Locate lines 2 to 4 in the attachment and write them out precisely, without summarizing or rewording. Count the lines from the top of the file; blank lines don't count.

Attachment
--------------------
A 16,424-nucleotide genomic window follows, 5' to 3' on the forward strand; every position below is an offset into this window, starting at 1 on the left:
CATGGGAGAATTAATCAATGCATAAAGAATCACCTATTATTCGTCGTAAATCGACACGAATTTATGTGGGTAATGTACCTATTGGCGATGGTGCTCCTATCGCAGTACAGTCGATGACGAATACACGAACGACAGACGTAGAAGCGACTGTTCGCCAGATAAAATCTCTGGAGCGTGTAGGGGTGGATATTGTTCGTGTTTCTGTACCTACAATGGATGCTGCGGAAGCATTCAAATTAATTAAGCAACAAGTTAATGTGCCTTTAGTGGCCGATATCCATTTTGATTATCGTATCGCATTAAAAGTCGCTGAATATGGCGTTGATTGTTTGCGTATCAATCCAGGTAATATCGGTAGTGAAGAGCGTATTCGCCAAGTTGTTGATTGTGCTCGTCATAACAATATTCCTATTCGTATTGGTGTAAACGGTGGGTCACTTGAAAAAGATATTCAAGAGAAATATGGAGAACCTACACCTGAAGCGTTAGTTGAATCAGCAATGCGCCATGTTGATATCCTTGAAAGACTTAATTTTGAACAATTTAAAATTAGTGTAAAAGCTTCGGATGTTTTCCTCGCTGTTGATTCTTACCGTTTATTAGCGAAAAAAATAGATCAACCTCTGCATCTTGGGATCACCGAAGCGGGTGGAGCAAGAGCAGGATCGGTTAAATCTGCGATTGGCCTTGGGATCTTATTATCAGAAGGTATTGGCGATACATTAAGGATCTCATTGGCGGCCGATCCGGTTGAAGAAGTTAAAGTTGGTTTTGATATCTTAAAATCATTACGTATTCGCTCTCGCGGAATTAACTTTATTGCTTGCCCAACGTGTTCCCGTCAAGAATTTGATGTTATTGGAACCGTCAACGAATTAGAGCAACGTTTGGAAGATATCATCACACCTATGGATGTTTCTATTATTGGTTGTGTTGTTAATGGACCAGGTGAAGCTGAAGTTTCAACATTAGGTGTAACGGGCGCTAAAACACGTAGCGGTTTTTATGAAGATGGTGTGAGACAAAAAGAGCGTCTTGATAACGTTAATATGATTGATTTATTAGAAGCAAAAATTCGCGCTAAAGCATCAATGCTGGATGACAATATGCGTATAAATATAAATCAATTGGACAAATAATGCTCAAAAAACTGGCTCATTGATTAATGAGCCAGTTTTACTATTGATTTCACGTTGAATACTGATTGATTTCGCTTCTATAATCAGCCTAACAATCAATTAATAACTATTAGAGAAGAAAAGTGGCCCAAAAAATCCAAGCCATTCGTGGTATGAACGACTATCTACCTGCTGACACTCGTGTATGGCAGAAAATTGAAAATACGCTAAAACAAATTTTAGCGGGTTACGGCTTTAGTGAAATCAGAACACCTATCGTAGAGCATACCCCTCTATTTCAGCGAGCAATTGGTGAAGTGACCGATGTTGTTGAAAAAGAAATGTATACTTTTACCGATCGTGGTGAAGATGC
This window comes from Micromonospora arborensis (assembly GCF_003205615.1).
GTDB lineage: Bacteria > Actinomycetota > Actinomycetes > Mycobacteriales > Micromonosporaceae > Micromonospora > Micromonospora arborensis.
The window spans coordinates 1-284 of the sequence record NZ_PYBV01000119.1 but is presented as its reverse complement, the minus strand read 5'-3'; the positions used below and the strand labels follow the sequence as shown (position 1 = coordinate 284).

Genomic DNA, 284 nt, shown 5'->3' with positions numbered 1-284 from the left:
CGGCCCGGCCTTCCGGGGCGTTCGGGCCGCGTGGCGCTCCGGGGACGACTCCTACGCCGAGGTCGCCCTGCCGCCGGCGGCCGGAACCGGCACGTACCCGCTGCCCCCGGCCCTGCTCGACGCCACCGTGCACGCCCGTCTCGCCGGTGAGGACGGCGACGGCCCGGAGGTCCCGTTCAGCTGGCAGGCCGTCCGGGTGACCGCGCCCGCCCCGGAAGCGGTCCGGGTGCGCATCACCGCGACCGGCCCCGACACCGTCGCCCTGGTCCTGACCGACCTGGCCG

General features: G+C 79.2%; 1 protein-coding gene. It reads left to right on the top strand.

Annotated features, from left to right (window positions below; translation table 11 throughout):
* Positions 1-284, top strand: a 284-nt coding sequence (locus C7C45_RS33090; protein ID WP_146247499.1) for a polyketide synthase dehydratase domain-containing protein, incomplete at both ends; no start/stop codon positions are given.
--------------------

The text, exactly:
CATGGGAGAATTAATCAATGCATAAAGAATCACCTATTATTCGTCGTAAATCGACACGAATTTATGTGGGTAATGTACCTATTGGCGATGGTGCTCCTATCGCAGTACAGTCGATGACGAATACACGAACGACAGACGTAGAAGCGACTGTTCGCCAGATAAAATCTCTGGAGCGTGTAGGGGTGGATATTGTTCGTGTTTCTGTACCTACAATGGATGCTGCGGAAGCATTCAAATTAATTAAGCAACAAGTTAATGTGCCTTTAGTGGCCGATATCCATTTTGATTATCGTATCGCATTAAAAGTCGCTGAATATGGCGTTGATTGTTTGCGTATCAATCCAGGTAATATCGGTAGTGAAGAGCGTATTCGCCAAGTTGTTGATTGTGCTCGTCATAACAATATTCCTATTCGTATTGGTGTAAACGGTGGGTCACTTGAAAAAGATATTCAAGAGAAATATGGAGAACCTACACCTGAAGCGTTAGTTGAATCAGCAATGCGCCATGTTGATATCCTTGAAAGACTTAATTTTGAACAATTTAAAATTAGTGTAAAAGCTTCGGATGTTTTCCTCGCTGTTGATTCTTACCGTTTATTAGCGAAAAAAATAGATCAACCTCTGCATCTTGGGATCACCGAAGCGGGTGGAGCAAGAGCAGGATCGGTTAAATCTGCGATTGGCCTTGGGATCTTATTATCAGAAGGTATTGGCGATACATTAAGGATCTCATTGGCGGCCGATCCGGTTGAAGAAGTTAAAGTTGGTTTTGATATCTTAAAATCATTACGTATTCGCTCTCGCGGAATTAACTTTATTGCTTGCCCAACGTGTTCCCGTCAAGAATTTGATGTTATTGGAACCGTCAACGAATTAGAGCAACGTTTGGAAGATATCATCACACCTATGGATGTTTCTATTATTGGTTGTGTTGTTAATGGACCAGGTGAAGCTGAAGTTTCAACATTAGGTGTAACGGGCGCTAAAACACGTAGCGGTTTTTATGAAGATGGTGTGAGACAAAAAGAGCGTCTTGATAACGTTAATATGATTGATTTATTAGAAGCAAAAATTCGCGCTAAAGCATCAATGCTGGATGACAATATGCGTATAAATATAAATCAATTGGACAAATAATGCTCAAAAAACTGGCTCATTGATTAATGAGCCAGTTTTACTATTGATTTCACGTTGAATACTGATTGATTTCGCTTCTATAATCAGCCTAACAATCAATTAATAACTATTAGAGAAGAAAAGTGGCCCAAAAAATCCAAGCCATTCGTGGTATGAACGACTATCTACCTGCTGACACTCGTGTATGGCAGAAAATTGAAAATACGCTAAAACAAATTTTAGCGGGTTACGGCTTTAGTGAAATCAGAACACCTATCGTAGAGCATACCCCTCTATTTCAGCGAGCAATTGGTGAAGTGACCGATGTTGTTGAAAAAGAAATGTATACTTTTACCGATCGTGGTGAAGATGC
This window comes from Micromonospora arborensis (assembly GCF_003205615.1).
GTDB lineage: Bacteria > Actinomycetota > Actinomycetes > Mycobacteriales > Micromonosporaceae > Micromonospora > Micromonospora arborensis.